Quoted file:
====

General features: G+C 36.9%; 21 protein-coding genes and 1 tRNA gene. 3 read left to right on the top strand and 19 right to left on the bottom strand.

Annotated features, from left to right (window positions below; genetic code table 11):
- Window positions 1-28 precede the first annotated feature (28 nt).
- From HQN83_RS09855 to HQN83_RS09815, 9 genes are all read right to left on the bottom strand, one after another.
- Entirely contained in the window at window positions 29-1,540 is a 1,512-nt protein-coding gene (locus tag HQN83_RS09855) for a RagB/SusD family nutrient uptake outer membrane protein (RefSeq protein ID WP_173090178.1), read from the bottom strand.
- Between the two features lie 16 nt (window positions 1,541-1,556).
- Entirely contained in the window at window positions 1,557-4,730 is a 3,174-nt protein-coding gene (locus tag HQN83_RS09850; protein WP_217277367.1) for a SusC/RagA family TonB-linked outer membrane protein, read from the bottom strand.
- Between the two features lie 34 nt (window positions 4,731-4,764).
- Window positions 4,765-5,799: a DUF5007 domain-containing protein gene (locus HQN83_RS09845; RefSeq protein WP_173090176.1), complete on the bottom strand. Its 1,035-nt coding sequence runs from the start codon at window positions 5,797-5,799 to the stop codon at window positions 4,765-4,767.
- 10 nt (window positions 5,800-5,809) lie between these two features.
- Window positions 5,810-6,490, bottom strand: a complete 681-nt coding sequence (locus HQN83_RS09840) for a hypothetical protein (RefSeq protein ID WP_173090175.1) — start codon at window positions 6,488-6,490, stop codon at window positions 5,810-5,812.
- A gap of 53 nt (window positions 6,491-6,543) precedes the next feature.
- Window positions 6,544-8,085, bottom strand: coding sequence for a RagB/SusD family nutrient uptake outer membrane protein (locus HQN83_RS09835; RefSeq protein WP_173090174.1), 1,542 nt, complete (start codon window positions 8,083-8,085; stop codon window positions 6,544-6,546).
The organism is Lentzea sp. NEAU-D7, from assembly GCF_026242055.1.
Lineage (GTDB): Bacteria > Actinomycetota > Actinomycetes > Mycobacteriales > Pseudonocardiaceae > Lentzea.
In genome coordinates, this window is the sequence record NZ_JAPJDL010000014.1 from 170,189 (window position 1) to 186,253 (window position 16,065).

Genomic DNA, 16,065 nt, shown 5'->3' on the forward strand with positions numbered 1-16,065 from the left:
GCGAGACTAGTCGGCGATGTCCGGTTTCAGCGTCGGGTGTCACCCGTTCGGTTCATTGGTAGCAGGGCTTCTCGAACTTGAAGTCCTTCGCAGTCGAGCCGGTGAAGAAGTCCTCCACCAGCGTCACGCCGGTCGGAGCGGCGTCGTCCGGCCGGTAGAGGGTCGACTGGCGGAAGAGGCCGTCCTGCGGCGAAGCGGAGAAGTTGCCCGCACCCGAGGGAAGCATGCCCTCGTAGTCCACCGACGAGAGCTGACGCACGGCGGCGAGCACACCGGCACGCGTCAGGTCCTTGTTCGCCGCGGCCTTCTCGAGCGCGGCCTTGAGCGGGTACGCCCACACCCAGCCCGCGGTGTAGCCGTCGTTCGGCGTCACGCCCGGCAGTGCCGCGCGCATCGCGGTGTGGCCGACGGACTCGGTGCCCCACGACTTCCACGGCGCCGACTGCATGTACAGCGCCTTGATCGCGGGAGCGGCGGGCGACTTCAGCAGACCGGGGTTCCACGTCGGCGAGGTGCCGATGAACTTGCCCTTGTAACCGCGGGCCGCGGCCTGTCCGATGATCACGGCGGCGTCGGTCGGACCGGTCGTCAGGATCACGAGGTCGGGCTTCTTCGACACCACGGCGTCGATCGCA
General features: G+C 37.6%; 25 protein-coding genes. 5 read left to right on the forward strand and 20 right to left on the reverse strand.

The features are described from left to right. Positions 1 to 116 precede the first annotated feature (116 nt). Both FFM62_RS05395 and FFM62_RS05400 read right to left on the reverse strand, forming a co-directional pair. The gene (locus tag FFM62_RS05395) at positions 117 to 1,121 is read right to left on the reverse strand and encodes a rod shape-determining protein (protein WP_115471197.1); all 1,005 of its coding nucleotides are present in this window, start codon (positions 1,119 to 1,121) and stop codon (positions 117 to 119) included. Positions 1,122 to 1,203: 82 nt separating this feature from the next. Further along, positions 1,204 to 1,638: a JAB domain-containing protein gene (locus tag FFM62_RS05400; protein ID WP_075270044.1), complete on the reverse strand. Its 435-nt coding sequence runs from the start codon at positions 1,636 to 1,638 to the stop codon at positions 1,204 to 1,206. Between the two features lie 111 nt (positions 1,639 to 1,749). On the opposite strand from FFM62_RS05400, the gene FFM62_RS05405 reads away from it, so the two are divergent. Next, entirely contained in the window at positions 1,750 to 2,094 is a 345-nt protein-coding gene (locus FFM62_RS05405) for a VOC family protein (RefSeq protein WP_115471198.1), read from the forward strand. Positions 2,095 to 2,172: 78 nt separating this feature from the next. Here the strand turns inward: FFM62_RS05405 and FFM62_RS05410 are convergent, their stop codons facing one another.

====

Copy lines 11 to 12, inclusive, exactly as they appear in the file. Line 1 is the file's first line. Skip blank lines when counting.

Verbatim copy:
- Window positions 5,810-6,490, bottom strand: a complete 681-nt coding sequence (locus HQN83_RS09840) for a hypothetical protein (RefSeq protein ID WP_173090175.1) — start codon at window positions 6,488-6,490, stop codon at window positions 5,810-5,812.
- A gap of 53 nt (window positions 6,491-6,543) precedes the next feature.